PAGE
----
There’s been a lot of talk lately about a tiny little part of the brain called the amygdala. Some have called it the monkey brain, others call it the primal brain – it’s the part of the brain which is responsible for our fight, flight or freeze response. In a nutshell, the amygdala is in charge of making sure we survive, both as an individual and in a meta sense, as a species.
But it’s not only in charge of making sure we survive physically, it’s also in charge of making sure that we survive emotionally, mentally. So, if our little amygdala senses some sort of threat, it will send us running in the opposite direction of whatever caused that threat, just as if it was a great big grizzly bear.
So one method for dealing with the paralysis that results when you’ve got something that needs doing but you just can’t seem to pull it together to do it, is to take a piece of paper and divide it into two columns. The first column is the “what’s the worst that can happen if I do this” column and the second column is the “what’s the worst that can happen if I don’t do this”. Now as you can imagine, that can take a lot of digging. I mean, why is it that I keep putting off calling back that client, really? Often times our first reaction when we ask ourselves this question is, “I don’t know, I just don’t feel like it.”
Well, I hate to tell you this, but it’s rarely that you just don’t feel like it. I mean you may think you “just” don’t feel like it – like when I just don’t feel like taking that half-mile walk with my dog on a cold rainy morning. It doesn’t seem like there’s any deep-seated threat to my emotions, I just don’t feel like it. I don’t want to be cold; I don’t want to be wet, and I don’t want to exercise.
It turns out that even something as simple as not wanting to go out for a run, isn’t actually a matter of just “not feeling like it”. You see, that itty bitty primal part of our brain that is in charge of our survival has a really big job to do, so it has some shortcuts – kind of like hyperlinks on the computer, to increase the odds of survival. It’s called the motivational triad.
Just like we have autonomic functions that work to keep us alive without having to think about it – things like our heart beating, breathing, and even blinking, we also have 3 autonomic behaviors that increase the odds that we will survive.
- The avoidance of pain
- Seeking pleasure
- Conservation of energy
We are always motivated to do things that don’t hurt, feel good and are easy. If you think of it in terms of ancient man, these things motivated us to hunt, have sex and seek warm shelter.
Unfortunately, while these motivations were important for the survival of our caveman ancestors, for the modern human, they can be extremely detrimental.
For example, the avoidance of pain, actually causes us to not want to take risks, to avoid venturing into the unknown, which had its place in a jungle or forest where dangers abound, but today it translates into avoiding conflict, staying in an abusive marriage, or playing it safe in a miserable and dead-end job.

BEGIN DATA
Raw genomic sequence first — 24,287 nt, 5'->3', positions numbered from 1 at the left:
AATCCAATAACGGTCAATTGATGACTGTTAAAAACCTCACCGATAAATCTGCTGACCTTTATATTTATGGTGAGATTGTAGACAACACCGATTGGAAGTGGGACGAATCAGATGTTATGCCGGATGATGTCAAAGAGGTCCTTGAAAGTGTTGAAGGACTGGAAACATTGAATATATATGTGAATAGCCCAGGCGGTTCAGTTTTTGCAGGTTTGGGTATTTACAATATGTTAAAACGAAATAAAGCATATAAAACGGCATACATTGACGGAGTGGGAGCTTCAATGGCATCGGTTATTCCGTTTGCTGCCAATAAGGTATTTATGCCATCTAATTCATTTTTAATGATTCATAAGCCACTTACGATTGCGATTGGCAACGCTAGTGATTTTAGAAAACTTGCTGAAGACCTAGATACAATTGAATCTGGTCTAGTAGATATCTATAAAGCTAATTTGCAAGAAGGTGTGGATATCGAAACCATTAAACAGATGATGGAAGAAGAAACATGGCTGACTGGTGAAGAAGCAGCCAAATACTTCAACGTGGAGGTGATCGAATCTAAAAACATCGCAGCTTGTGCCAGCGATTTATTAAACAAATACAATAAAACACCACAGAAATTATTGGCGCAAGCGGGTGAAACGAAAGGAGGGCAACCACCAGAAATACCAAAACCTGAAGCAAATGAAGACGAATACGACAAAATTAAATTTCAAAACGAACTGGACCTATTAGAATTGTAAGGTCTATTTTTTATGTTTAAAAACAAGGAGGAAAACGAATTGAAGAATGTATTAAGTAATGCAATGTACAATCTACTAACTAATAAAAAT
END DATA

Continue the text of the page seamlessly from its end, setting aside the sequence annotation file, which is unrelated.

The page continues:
The desire to seek pleasure means that we fall prey to the seduction of instant gratification, eating foods that are literally killing us, escaping emotional challenges through binge-watching on Netflix or compulsive over-spending.
And the conservation of energy? That means that we tend to live life on autopilot, never challenging our long-held beliefs about ourselves, or our world. And while autopilot is comfortable, even when uncomfortable, if we keep on doing what we’ve always done, we’ll keep on getting what we’ve always gotten, as they say.
So, it turns out that there is a direct connection between the part of the brain that is in charge of our survival, and which activates the fight, flight or freeze mechanism and the neurons that drive us to avoid pain, seek pleasure and conserve energy.
Because of this connection, the brain perceives potential emotional discomfort in the same way it perceives physical threats to our survival and sends the message to run the other way.
So even when we don’t feel like doing something just because we don’t feel like it, and no other deep hidden reason, our brain treats that desire to avoid the task as if it were a threat to our physical well-being, and will assist us in avoiding that task.
This is reinforced by the language we use. The more often I tell myself that I really don’t want to go running, the more my brain perceives running as a threat and does everything it can to help me avoid running.
The famous therapist Marissa Peer says that your brain always does its best to give you what it thinks you want.
So, that means that the first principle in getting unstuck and avoiding procrastination paralysis is to watch the language you use when you are thinking about things you need or want to do.
The words, “I hate” or “I don’t want to” should be used very sparingly in our self-talk because they send the message directly to the brain that this is a threat in some way.
I hate dieting, I hate exercise, I really don’t like the heat, I don’t like to talk on the phone, I don’t like travelling for work…. You can see how this goes, right?
What’s something that you regularly put off doing that you have spent time using the threat stimulus language about? Maybe it’s time for a change. I’d love to hear from you, let me know in the comments section about something you put off doing and realized that you need to change the language you use regarding this.
For me? It’s definitely exercise. So I’m going to stop saying I hate exercise and think in terms of how good I feel when I move my body on a regular basis.